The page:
Skill 227: Hold a Shotgun Tenderly

Whether you enjoy beating the bushes in hopes of flushing a covey of quail, hiking through the opens plains in search of cackling ringnecks, or simply enjoy transforming fluorescent flying disks into fluorescent flying powder, you can do it better by getting your grip right. The manual relates the proper grip to the way you handle a common household item. Using the grip pressure instructed, this is what I noticed:

  1. The gun shouldered in the correct position naturally
  2. My usual sight tremors disappeared
  3. It seemed much easier to sweep the target and continue with my follow-through.

The moral of the story is this: after taking the book’s advice, it became clear that I have been holding my shotgun wrong for twenty years.

Sighting down browning gold

Skill 186: Teach a Bird Dog to Point

Bird Pointing Perfection

For the sake of dedicated journalism, and to provide you, the reader, with an all-inclusive reading experience, the obvious way to complete this skill was to rush out and buy the first pointer puppy I could find…

This is mistake number one that people make in the pursuit of bird dog perfection. Sure, skills can be taught…to a point. A key aspect of a rock-solid hunting dog, however, is rock-solid genetics. Don’t simply glance in the classified ads until you stumble upon a batch of puppies that will work. Do your homework, ask the gun dog community, and set yourself up for success.

This is one of those skill challenges that you only get to try out every 10-15 years (hopefully). That being said, my father’s two-year-old German shorthaired pointer, “Nikka” (pictured above), provides a means for me to evaluate her training against the tips suggested in the Total Outdoorsman Manual (TOM).

As I just stated, step one of our process was locating a quality breeder. Nikka came pre-packaged with a long list of championship bloodlines and a guarantee from this breeder. Step One….check.

Aside from genetics, the rest was up to us. When comparing the steps we took in creating the Michael Jordan of bird dogs to the ones that the book suggests, the approach was very similar.

[At this point, it’s a good time to let you, the reader, know that these posts will be a review of the tips discussed in the book, not a summary of them. As much as I would love to tell each and every one of you exactly what I am doing, I have this sinking suspicion that Field and Stream, as well as the authors would define me doing so as plagiarism. Since their lawyers are probably much more robust than mine, I’ll leave it up to you to buy the book if you really want to follow along. I would recommend doing this anyway, as the book’s pictures and asides from the author are worth the purchase price alone, not to mention the wealth of useful, intriguing, fun information]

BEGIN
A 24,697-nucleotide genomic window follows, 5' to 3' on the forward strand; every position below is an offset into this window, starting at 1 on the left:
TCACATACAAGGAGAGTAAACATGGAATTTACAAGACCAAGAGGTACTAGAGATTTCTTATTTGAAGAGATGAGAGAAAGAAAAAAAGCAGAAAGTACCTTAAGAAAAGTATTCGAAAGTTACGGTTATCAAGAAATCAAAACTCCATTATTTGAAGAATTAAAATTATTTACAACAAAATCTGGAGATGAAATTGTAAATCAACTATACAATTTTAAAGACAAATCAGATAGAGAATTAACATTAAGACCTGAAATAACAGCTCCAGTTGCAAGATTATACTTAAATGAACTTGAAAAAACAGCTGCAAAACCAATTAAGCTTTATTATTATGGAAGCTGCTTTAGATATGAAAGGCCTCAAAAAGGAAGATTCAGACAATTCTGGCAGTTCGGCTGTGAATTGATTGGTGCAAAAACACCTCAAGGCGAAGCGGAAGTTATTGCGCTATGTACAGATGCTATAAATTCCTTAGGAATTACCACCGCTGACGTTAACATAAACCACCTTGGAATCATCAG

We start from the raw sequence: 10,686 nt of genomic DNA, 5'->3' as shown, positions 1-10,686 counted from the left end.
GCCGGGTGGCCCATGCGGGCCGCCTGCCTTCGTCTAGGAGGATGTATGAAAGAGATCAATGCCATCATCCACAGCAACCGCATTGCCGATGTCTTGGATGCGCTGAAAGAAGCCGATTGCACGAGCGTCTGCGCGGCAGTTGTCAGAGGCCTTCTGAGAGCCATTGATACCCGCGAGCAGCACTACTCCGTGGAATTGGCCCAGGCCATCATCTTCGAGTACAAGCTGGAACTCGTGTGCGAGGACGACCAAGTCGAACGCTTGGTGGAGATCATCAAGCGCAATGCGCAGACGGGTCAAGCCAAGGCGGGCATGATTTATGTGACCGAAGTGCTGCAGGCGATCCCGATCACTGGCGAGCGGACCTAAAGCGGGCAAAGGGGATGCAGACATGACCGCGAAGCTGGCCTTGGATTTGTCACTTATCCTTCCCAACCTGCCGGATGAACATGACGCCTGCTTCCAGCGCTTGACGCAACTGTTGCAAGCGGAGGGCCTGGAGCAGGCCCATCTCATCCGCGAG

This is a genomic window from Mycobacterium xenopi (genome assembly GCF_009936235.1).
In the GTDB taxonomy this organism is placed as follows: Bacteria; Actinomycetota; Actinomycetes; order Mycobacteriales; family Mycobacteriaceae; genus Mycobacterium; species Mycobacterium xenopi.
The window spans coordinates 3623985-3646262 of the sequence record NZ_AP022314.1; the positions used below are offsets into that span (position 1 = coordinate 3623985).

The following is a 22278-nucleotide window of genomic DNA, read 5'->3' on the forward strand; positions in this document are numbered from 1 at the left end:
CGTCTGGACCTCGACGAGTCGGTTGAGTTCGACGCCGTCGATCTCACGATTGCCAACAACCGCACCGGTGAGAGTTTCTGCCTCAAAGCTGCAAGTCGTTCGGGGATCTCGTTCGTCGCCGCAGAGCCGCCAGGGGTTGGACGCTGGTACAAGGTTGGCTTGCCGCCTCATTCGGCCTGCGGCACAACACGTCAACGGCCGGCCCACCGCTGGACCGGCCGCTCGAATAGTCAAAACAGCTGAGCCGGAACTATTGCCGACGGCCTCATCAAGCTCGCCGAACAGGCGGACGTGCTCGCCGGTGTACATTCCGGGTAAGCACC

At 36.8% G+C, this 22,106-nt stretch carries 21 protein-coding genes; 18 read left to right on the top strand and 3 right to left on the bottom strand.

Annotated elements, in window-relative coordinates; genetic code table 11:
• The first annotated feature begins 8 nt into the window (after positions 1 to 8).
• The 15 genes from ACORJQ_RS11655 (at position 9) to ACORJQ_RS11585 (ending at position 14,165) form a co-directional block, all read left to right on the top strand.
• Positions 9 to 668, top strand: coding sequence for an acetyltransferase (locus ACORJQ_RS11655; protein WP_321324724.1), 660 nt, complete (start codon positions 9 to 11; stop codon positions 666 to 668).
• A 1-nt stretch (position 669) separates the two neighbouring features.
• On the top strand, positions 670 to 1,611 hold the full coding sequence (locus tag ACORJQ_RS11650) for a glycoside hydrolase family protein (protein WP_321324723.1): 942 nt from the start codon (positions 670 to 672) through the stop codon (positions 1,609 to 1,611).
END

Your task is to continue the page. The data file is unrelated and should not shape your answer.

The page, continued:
To put our strategy into a few short path marks to ensure you are moving in the right direction: If your pointer puppy is less than a year old, is familiar with the sound of a .22, a 410, and a 20 gage, has tasted feathers, and you are familiar with the concept of positive reinforcement to encourage desired behaviors, your headed in the right direction. For a more detailed, step by step guide, check out the TOM and give their method a try.

In our case, Nikka participated in the North American Versatile Hunting Dog Association’s natural ability test a few days after her first birthday. Not only did she receive a prize I perfect score, but she also pointed a bird in which the judges’ claimed didn’t exist in a wide-open field containing one small tuft of grass. As the judge sarcastically kicked around at the open ground, he chuckled at the notion that Nikka was pointing at nothing. Much to his surprise, a quail blasted out of the grass and did a quick fly-by of his head. He didn’t chuckle much after that.Nikka posing with a beautiful male ringneck pheasant